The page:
The board that oversees unions in federal agencies is shifting to democratic control

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Democrats now control a panel that oversees negotiations and other working relationships within the federal government after the Senate confirmed a new member on Thursday.

The vote on Susan Tsui Grundmann for a seat over the three-member Federal Labor Relations Authority is a top priority for federal unions, which are waiting for a Democratic majority to reverse a series of Trump-era decisions they say are too restrictive.

Grundmann previously served in senior positions at several unions and ran a separate regulatory agency for federal employees, the Merit Systems Protection Board, during the Obama administration. She will replace a Republican member of the FLRA who served as a holdover after his term ended.

The FLRA is an independent agency that functions similarly to the National Labor Relations Board for the private sector.

Unlike unionized private sector workers, federal employees do not have the right to strike, and their unions generally cannot negotiate wages and benefits. However, civil service law permits negotiations on “employment conditions”. Many disputes brought before the FLRA relate to what that term covers or excludes.

This is now playing out in negotiations over federal workplace coronavirus safety protocols and which federal employees are allowed to telecommute, how often, and for long periods.

Unions welcomed Grundmann’s confirmation, which came by a vote of 50 to 49, with Senator Lisa Murkowski (R-Alaska) lining up with Democrats and one Democrat not voting.

“In recent years, the majority of FLRAs have issued decisions and policy statements that routinely ignored legal precedent and attempted to minimize federal employees’ voices in the federal workplace,” said National Treasury Employees Union President Tony Reardon.

Everett Kelley, president of the American Federation of Government Employees, said the endorsement will “restore dignity and fairness to this important government agency.”

During the Trump administration, the board made a number of pro-management decisions by issuing policy statements at the request of the Office of Personnel Management and other agencies.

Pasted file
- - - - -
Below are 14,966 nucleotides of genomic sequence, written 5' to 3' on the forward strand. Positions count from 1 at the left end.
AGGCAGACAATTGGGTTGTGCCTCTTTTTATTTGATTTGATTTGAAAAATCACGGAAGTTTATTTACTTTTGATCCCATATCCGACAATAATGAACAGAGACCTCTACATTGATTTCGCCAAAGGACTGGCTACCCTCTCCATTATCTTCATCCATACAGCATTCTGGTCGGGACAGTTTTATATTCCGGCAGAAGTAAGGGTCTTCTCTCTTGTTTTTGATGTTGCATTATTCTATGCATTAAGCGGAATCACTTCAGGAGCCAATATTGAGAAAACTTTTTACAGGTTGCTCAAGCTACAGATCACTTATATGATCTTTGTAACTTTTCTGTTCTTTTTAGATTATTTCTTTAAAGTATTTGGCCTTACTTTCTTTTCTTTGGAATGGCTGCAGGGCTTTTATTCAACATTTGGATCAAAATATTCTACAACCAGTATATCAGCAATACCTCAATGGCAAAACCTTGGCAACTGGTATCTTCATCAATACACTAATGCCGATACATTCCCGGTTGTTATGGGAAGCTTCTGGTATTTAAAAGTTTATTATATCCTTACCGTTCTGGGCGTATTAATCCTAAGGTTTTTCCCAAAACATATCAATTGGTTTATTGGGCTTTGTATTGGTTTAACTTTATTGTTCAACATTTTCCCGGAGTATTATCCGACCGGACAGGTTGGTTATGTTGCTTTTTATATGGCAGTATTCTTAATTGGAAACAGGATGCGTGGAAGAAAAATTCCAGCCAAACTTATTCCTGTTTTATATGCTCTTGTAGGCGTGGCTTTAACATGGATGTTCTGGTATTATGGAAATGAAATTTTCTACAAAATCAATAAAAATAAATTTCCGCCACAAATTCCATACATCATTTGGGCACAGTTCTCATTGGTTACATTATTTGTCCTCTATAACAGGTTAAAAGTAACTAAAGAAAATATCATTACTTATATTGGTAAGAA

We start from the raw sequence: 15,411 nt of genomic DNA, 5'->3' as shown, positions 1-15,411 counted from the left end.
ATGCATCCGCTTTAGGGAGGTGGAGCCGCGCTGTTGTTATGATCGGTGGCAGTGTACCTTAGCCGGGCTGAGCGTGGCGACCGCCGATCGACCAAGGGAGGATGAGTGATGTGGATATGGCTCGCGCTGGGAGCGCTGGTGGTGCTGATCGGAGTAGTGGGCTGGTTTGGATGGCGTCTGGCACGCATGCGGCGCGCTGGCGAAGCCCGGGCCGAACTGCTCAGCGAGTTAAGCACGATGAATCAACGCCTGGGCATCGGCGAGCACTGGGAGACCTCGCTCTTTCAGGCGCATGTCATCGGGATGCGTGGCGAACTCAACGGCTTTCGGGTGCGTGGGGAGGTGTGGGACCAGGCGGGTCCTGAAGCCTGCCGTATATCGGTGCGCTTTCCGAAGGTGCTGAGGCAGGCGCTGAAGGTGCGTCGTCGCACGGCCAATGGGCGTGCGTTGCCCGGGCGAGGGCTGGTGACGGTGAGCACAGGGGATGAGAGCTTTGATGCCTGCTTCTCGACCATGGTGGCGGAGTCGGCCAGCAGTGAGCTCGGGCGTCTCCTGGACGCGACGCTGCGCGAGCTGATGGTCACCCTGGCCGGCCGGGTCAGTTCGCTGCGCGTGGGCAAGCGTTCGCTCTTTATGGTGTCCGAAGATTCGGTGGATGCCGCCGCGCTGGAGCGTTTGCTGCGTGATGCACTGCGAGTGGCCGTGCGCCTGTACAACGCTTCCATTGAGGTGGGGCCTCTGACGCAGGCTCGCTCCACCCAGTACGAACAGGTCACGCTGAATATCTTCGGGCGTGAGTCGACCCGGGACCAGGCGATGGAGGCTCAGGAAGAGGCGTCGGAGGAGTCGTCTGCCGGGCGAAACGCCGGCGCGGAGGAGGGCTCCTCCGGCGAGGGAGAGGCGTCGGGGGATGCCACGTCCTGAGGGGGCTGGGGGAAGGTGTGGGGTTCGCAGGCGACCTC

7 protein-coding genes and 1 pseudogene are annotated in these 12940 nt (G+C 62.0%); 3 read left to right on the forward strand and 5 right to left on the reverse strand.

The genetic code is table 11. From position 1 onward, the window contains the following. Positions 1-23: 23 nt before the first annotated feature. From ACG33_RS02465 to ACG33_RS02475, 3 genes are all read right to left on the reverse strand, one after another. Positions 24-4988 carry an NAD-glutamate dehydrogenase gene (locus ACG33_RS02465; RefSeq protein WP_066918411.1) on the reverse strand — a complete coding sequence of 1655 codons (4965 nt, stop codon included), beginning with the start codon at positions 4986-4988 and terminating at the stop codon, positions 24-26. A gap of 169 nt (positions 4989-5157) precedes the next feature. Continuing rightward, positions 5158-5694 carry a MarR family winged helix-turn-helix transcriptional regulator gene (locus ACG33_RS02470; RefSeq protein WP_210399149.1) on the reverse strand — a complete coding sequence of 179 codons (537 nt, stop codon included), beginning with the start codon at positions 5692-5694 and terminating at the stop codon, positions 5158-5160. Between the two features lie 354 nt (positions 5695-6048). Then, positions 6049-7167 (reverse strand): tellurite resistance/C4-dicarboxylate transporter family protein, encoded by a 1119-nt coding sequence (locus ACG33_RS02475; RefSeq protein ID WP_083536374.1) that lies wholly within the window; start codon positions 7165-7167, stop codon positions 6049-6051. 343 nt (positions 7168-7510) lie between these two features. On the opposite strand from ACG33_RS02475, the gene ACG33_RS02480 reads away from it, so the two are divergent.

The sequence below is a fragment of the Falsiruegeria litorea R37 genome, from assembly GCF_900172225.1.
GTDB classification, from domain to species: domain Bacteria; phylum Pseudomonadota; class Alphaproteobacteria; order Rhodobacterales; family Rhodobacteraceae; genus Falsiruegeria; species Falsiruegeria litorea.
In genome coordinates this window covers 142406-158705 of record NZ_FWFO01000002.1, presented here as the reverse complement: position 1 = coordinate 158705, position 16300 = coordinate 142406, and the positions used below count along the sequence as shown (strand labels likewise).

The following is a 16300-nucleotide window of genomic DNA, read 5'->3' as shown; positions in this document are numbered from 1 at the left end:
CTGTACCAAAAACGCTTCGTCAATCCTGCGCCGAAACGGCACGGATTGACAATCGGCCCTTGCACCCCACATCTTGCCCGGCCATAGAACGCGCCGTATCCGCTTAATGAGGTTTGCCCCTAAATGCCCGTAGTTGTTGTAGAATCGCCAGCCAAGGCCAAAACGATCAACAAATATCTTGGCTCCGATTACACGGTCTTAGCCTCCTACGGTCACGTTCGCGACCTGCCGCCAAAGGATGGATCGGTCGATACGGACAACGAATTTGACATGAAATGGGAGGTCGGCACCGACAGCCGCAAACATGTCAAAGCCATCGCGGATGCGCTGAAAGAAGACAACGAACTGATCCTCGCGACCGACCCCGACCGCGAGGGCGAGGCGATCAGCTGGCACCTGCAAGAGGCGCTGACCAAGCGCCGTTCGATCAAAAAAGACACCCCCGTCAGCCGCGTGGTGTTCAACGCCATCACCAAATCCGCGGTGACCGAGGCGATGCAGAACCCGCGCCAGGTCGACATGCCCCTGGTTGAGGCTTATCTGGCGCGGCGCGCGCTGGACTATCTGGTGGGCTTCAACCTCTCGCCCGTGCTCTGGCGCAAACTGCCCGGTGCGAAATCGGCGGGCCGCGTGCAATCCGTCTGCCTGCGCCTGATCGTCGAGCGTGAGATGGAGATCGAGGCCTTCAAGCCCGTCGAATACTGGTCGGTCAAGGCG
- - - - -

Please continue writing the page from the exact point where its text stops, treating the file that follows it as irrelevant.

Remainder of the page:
For example, FLRA has raised the standard for requiring agencies to negotiate changes in working conditions during an employment contract. It also limited management’s obligation to negotiate other new issues during this period.

In separate cases decided in late January and early February, a federal appeals court overturned those lawsuits, saying the agency failed to warrant a departure from its own longstanding practices.

Each of these policies was enacted by a 2-to-1 vote by the FLRA Board of Directors, with the two Republicans in favor and the Democrat against. Democratic member Ernest DuBester is now chairman of the board, having been appointed to the role by President Biden last year. Biden also nominated DuBester for another term, a nomination pending in the Senate.

Grundmann’s endorsement marks the latest change in direction under the Biden administration from its predecessor on the unions, which represent approximately 1.2 million of the 2.1 million federal workers outside the US Postal Service. The USPS is even more unionized, but private sector labor laws apply there.

In one of his first acts as president, Biden revoked several executive orders from the Trump administration that restricted federal employees’ negotiation and appeal rights.

Since then he has taken a number of measures welcomed by unions, including the exhibition guidance Encouraging authorities to better inform prospective and current workers about the presence of unions in federal workplaces and the rights of union representation.

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